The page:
“Unfortunately, most child care facilities, including ours, are not licensed to provide care for sick children,” says D’Ann Blatt, director of Lit’l Scholar Academy, 8951 Hillpointe Road.

“If we know a child is contagious or has any symptoms of illness, then he can’t come to school. But, very often, parents won’t tell us. They give (the child) some medicine in the morning and hope to make it through the day.”

According to Blatt, Lit’l Scholar’s guidelines are that a child cannot attend if he or she has excess discharge from the eyes or nose, a temperature higher than 101 or any type of diarrhea or vomiting. Then, Blatt says, the child won’t be able to return until at least 24 hours after the symptoms have disappeared.

Most parents understand, Blatt says, although a few have become “very upset and irate.” But, she adds, the policy is intended to protect other children and staff from contagion, ensure that the child receives the one-on-one medical care he or she needs, and make sure the child is comfortable as he or she recuperates.

Texas-based Children’s Choice Learning Center operates five child care facilities in Southern Nevada for employees of Station Casinos and MGM Grand. The MGM Grand location also offers a service called Sniffles and Snuggles, in which a separate suite of rooms — staffed by medical professionals and equipped with a separate ventilation system — is reserved for “mildly ill” children of MGM employees.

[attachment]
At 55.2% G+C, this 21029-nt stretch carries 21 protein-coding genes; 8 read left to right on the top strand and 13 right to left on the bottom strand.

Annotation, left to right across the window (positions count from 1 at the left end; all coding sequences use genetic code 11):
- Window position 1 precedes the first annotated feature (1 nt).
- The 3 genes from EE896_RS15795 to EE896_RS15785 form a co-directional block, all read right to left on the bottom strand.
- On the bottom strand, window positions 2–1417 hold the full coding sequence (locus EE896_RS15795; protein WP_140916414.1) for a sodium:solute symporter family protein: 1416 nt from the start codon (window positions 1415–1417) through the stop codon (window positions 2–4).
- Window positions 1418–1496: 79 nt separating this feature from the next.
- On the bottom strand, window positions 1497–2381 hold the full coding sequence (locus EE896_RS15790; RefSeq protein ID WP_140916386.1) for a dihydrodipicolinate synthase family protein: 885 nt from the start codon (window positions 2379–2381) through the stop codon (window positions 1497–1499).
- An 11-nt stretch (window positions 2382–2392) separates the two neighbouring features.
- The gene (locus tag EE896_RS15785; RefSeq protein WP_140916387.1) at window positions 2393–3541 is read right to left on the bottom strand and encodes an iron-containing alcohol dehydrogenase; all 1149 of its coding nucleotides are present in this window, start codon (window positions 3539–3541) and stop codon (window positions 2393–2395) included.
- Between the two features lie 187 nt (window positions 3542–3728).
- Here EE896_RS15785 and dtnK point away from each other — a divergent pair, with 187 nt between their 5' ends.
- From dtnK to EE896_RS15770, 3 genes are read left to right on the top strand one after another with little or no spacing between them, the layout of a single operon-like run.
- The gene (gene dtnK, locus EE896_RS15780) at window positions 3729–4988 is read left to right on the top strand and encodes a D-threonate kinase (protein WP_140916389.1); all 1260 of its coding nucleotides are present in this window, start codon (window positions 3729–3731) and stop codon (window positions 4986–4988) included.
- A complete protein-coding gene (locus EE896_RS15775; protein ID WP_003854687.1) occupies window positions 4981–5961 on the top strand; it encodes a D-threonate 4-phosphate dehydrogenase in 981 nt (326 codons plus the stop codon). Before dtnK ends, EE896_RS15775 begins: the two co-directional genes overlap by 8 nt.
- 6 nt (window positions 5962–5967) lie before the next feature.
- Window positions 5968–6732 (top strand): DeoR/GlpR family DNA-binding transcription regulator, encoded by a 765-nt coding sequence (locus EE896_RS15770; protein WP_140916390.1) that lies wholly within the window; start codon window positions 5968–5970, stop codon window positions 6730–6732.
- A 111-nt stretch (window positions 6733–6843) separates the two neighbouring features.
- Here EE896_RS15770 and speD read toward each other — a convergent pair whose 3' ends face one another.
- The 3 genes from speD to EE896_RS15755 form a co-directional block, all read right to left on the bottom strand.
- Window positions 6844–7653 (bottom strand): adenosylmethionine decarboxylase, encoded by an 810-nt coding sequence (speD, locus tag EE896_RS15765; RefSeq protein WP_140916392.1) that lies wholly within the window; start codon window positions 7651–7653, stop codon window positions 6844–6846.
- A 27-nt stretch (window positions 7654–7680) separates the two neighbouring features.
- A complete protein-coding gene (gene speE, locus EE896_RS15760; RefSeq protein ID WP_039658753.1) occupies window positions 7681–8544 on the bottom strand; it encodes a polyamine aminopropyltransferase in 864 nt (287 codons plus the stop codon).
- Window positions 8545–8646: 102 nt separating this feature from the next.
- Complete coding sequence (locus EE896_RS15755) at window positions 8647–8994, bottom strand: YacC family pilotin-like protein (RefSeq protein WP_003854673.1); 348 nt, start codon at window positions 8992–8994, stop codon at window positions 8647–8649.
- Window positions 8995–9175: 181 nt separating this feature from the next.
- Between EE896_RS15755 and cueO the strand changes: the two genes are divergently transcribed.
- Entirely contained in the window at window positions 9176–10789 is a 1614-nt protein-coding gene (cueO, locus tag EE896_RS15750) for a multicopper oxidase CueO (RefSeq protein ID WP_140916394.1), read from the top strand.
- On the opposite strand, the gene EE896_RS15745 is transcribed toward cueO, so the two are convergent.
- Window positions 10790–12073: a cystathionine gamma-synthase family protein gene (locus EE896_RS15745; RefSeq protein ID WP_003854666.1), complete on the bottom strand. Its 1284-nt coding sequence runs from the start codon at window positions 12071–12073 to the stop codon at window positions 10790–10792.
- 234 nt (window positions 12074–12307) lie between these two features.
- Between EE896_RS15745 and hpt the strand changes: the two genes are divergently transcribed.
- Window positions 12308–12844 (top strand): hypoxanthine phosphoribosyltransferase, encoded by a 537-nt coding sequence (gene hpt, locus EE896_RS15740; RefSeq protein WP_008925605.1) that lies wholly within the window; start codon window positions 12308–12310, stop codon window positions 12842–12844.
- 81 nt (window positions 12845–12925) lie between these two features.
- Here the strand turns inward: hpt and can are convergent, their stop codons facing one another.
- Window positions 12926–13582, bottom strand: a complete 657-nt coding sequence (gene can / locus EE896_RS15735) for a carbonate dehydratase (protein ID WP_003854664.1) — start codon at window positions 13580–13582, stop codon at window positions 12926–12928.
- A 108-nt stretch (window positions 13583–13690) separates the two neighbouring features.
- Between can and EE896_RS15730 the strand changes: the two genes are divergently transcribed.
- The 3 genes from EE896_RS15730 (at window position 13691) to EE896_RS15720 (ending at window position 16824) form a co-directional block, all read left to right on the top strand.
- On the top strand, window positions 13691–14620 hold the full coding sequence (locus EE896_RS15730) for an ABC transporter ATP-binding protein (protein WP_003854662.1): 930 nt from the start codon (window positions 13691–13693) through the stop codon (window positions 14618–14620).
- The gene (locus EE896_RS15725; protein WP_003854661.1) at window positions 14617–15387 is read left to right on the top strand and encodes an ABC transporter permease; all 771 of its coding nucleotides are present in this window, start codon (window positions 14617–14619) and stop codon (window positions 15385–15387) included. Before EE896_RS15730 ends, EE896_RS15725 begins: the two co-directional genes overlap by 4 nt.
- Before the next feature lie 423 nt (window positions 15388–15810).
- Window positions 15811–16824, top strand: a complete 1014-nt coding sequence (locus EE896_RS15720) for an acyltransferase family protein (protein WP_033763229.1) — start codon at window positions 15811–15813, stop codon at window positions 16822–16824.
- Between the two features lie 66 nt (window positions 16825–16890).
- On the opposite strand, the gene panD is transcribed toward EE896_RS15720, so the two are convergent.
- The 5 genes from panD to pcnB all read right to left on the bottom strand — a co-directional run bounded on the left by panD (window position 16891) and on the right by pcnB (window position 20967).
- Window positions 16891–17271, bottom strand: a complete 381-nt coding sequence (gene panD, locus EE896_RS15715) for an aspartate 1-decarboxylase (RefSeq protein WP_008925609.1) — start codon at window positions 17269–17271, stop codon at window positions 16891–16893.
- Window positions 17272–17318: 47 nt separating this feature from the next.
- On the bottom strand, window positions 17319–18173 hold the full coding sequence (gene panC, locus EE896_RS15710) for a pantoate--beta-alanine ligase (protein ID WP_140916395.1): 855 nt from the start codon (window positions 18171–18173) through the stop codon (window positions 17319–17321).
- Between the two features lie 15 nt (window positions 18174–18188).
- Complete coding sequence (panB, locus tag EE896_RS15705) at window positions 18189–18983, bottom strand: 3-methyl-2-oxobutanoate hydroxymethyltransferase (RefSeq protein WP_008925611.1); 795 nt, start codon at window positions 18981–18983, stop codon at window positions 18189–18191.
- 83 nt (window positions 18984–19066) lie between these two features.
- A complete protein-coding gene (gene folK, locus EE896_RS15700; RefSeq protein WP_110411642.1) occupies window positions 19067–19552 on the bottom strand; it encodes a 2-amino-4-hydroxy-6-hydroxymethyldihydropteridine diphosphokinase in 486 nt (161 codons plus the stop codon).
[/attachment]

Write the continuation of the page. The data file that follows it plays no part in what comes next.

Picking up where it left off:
According to Nate McClintock, president and CEO of Children’s Choice, the company manages day care centers for resorts, hospitals, universities and other businesses in 16 states.

Businesses find that having such facilities on-site reduces absenteeism among employees who otherwise would have to take off of work to care for sick children, McClintock says.

However, McClintock notes, Sniffles and Snuggles is offered only at the MGM Grand location and is open only to that company’s employees.

The bottom line: Every parent should have a backup plan for those inevitable days when a child takes ill, whether that means asking a family member, friend or neighbor to pick up the slack, finding a sitter who will agree to stay with a sick child on short notice, or reserving a few sick days to use on behalf of a sick child.

Taylor urges parents to make sure a child’s school has current, working phone numbers — including cell phone numbers — for parents and other designated contacts.

Also make sure the school has information for designated backup contacts, with working phone numbers, in case the parent or primary backup isn’t available.

Keep those numbers, and the list of designated backups, up to date. And, Holman suggests, “make sure your child knows your cell phone number.”

Then, with a Plan B — and maybe even a Plan C and a Plan D — in place, all that’s left is to wait for the day it’ll inevitably be needed.

“It’s not anyone’s fault that a child gets sick,” Blatt says. “That’s part of life. That’s part of growing up.”

What’s important, Blatt says, is “how we react to the situation.”

Contact reporter John Przybys at jprzybys@reviewjournal.com or 702-383-0280.